Back to articles

Why pediatricians are important for your child’s health and wellness

News, Kids' Health

Set up your family for a lifetime of wellness.

Routine checkups are important to your child’s health, but it’s easy to put them off when life gets busy. When you make wellness exams a priority, however, the whole family benefits.

“Wellness checkups are so much more than just evaluating the physical health of the child, although that is a significant aspect,” says Luis Diaz, MD, a pediatrician at Adventist Health Clear Lake Medical Office – Clearlake. “These checks help the entire family make healthy

habits for life.”

Here are three reasons to see a pediatrician at least once a year.

Early detection

Spotting developmental delays, chronic conditions and diseases early gives your pediatrician the best chance of intervention and treatment. At well-child visits, providers screen for vision and hearing impairment, congenital heart defects (present at birth), abnormal growth patterns and autism.

“Early intervention is key,” says Liz Osborne, a family nurse practitioner at Adventist Health Clear Lake Medical Office – Lakeport. “For instance, we can detect oral health problems and refer kids to a dentist before they need dental surgery, which no one wants to subject a child to.”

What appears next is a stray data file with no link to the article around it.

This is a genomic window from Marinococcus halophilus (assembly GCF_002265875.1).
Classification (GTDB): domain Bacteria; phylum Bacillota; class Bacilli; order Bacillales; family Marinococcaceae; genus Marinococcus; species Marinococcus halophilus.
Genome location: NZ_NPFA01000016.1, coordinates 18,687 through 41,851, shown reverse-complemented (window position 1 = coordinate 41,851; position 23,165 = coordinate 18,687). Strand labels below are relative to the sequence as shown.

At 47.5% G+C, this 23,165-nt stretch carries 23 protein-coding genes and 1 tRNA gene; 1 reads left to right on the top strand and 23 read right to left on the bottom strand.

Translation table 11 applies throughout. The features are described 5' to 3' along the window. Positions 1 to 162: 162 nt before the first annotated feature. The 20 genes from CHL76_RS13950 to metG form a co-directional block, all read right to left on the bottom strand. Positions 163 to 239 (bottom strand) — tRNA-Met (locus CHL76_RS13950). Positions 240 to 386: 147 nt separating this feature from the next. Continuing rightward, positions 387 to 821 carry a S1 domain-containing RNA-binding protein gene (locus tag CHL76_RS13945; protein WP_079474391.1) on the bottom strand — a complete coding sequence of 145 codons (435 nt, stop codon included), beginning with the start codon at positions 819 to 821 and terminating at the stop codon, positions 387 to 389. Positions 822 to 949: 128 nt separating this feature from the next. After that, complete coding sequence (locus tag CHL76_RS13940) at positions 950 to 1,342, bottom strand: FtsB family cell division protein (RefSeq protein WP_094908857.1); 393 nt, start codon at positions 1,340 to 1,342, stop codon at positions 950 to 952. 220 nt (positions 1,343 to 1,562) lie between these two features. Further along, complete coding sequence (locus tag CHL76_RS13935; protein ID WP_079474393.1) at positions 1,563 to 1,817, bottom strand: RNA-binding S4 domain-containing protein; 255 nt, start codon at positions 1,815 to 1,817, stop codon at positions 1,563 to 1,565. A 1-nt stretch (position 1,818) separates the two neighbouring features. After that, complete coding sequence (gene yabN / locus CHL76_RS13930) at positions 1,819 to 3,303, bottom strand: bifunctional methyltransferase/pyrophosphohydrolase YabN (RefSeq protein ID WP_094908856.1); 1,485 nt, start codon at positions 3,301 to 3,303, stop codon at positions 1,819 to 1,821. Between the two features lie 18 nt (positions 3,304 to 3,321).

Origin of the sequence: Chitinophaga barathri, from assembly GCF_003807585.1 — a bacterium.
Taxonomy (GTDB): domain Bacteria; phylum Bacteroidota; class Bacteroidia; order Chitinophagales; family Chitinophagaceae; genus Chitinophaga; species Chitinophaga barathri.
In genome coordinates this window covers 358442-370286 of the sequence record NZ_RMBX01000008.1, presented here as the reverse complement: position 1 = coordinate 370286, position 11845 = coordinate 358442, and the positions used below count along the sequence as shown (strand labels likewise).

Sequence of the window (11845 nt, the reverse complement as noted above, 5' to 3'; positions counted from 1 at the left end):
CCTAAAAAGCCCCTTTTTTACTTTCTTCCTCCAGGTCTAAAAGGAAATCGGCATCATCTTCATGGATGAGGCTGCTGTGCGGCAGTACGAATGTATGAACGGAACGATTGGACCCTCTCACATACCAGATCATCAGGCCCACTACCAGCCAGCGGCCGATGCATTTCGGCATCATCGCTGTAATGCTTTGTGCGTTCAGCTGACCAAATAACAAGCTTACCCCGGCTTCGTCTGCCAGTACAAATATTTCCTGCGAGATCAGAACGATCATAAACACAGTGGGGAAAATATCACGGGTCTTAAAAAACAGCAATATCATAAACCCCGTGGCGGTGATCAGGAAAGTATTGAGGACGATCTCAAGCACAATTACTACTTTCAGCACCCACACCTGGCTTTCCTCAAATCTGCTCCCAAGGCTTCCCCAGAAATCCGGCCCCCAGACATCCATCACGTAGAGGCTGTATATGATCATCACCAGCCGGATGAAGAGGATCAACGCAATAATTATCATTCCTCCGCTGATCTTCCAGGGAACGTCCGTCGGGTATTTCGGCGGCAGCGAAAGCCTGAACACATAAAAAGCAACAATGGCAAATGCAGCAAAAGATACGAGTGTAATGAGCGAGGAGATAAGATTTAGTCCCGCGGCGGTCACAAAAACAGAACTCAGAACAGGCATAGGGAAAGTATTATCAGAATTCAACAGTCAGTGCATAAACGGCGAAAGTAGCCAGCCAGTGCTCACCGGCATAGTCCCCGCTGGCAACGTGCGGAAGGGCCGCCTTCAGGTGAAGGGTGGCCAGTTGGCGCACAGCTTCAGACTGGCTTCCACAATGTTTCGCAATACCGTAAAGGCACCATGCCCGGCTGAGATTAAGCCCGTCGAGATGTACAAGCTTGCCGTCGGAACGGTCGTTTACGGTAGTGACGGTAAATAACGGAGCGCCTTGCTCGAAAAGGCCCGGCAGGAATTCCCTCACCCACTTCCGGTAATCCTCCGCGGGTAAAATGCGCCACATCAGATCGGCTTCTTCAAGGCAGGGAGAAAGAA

Immunizations are a principal reason to stay up to date with well-child visits.

“The diseases vaccines can prevent are pretty devastating to kids,” Osborne says, “so it’s worth it to see your pediatrician for immunizations.”

Your pediatrician can also advise you on how to help your child avoid diseases, such as heart disease, diabetes and some cancers, through healthy eating, sleep and physical activity.

Family support

“Pediatricians may focus on children’s health, but we’re really caring for the whole family,” Dr. Diaz says, “because healthy parents raise healthy kids.”

That’s why Adventist Health pediatricians practice family-centered care. They offer support for families dealing with violence, substance misuse, parent separation, unemployment, mental health problems and housing instability.

“We offer trauma-informed care and have social workers who can help,” Osborne says. “These make a big difference in a child’s health.”

A parent’s guide to vaccines

Get a guide to childhood immunizations here.